Personally Build-and-Operated Information Systems – new frontier in information systems research

Workshop at European Conference on Information systems (ECIS) 2019 in Stockholm, Sweden

Call for submissions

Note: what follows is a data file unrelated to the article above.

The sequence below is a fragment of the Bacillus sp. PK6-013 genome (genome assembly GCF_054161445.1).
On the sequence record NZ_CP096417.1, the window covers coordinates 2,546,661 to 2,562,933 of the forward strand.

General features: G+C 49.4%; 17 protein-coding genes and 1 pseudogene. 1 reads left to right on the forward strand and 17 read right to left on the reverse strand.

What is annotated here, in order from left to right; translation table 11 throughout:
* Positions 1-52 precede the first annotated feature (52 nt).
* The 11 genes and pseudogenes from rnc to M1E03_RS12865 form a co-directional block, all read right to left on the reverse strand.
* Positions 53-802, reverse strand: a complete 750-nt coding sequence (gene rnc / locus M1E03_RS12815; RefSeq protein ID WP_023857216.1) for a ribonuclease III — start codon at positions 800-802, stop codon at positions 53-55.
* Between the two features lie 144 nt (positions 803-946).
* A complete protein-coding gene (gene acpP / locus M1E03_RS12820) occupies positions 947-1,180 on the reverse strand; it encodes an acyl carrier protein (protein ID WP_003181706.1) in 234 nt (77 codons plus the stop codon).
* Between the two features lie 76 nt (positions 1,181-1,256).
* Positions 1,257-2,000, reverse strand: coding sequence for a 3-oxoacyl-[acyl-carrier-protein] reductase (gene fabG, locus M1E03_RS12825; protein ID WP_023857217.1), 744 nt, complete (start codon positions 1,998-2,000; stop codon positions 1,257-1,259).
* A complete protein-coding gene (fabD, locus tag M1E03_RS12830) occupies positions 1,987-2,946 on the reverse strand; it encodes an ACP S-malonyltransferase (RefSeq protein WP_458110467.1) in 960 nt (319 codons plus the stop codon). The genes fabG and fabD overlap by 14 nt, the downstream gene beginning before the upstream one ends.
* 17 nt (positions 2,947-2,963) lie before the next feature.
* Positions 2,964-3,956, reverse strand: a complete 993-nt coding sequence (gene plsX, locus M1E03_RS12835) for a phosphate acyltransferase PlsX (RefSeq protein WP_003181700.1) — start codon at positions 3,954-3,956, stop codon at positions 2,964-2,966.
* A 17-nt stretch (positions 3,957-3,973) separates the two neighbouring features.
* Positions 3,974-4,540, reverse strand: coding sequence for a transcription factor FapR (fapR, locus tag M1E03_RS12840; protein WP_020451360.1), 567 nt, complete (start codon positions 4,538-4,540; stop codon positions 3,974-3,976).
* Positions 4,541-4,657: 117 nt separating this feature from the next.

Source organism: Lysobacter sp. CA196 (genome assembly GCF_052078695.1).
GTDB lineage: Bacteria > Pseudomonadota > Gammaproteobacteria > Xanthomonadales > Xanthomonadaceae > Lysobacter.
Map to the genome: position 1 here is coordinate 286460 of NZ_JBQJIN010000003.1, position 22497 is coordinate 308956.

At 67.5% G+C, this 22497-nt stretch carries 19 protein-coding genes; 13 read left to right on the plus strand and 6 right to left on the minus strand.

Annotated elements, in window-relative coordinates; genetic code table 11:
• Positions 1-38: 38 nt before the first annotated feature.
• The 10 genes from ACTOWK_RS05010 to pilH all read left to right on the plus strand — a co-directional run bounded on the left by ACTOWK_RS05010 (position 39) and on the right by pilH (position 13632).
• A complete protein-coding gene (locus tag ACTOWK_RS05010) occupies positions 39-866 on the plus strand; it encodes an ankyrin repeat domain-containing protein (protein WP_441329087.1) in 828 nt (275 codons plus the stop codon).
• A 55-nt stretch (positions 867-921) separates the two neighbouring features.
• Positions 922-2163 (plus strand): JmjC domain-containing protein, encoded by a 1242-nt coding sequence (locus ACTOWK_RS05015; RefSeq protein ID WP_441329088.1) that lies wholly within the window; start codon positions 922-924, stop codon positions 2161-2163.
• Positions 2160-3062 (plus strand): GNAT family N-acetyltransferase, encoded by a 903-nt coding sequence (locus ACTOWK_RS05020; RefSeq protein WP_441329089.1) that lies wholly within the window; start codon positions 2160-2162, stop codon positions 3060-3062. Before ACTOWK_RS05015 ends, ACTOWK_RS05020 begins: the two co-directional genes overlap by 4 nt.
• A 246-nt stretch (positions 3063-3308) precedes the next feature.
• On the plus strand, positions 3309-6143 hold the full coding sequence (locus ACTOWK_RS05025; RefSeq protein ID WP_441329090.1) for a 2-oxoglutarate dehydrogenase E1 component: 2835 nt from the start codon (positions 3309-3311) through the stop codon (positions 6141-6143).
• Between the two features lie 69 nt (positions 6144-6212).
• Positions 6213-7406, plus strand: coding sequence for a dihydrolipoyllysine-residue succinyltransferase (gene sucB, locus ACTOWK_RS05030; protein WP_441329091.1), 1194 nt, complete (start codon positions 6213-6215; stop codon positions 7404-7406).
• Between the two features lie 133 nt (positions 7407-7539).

In ubiquitous information society personally build-and-operated information systems are emerging phenomena with a potential to reconceptualise our understanding of information systems development [@Baskerville.11.i]. At this moment, roughly two-thirds of the world’s inhabitants not only have access to the fundamental components and requisite skills needed to build their own information systems, but also are actually building numerous own information systems and using them numerous times a day [@DesAutels.11.u]. For example, writer combines at least five software tools to support her workflow of reading, snippeting, writing, referencing, distributed on two different computers, one tablet and one telephone. Integrating them through at least two cloud services. Furthermore, with the advance of Internet of Things people are creating their own home automation systems combining smart plugs and sensors interacting through open source frameworks and accessing them through self-hosted websites on their mobile phones. This is happening for every aspect of life: health, fitness, hobbies, etc. As a result we see a dramatic growth in the populations of these systems. However, despite their omnipresence, personally build-and-operated information systems are not in the focus of information systems research. That is remarkable, for three reasons. First, because it can change the current paradigm in information systems development from “one system fits all”, as it is for decades, to “one system fits one” i.e. the information system should be adapted to the individual and not the other way around. Second, it challenges the primacy of managers and organisations as a reason for existence of information systems field. Third, each system is an innovation. Some incremental, some radical, but overall there are billions of innovations. Thus, it gives a bottom-up perspective to the emerging phenomena of digital innovation [Yoo.etal.12.o].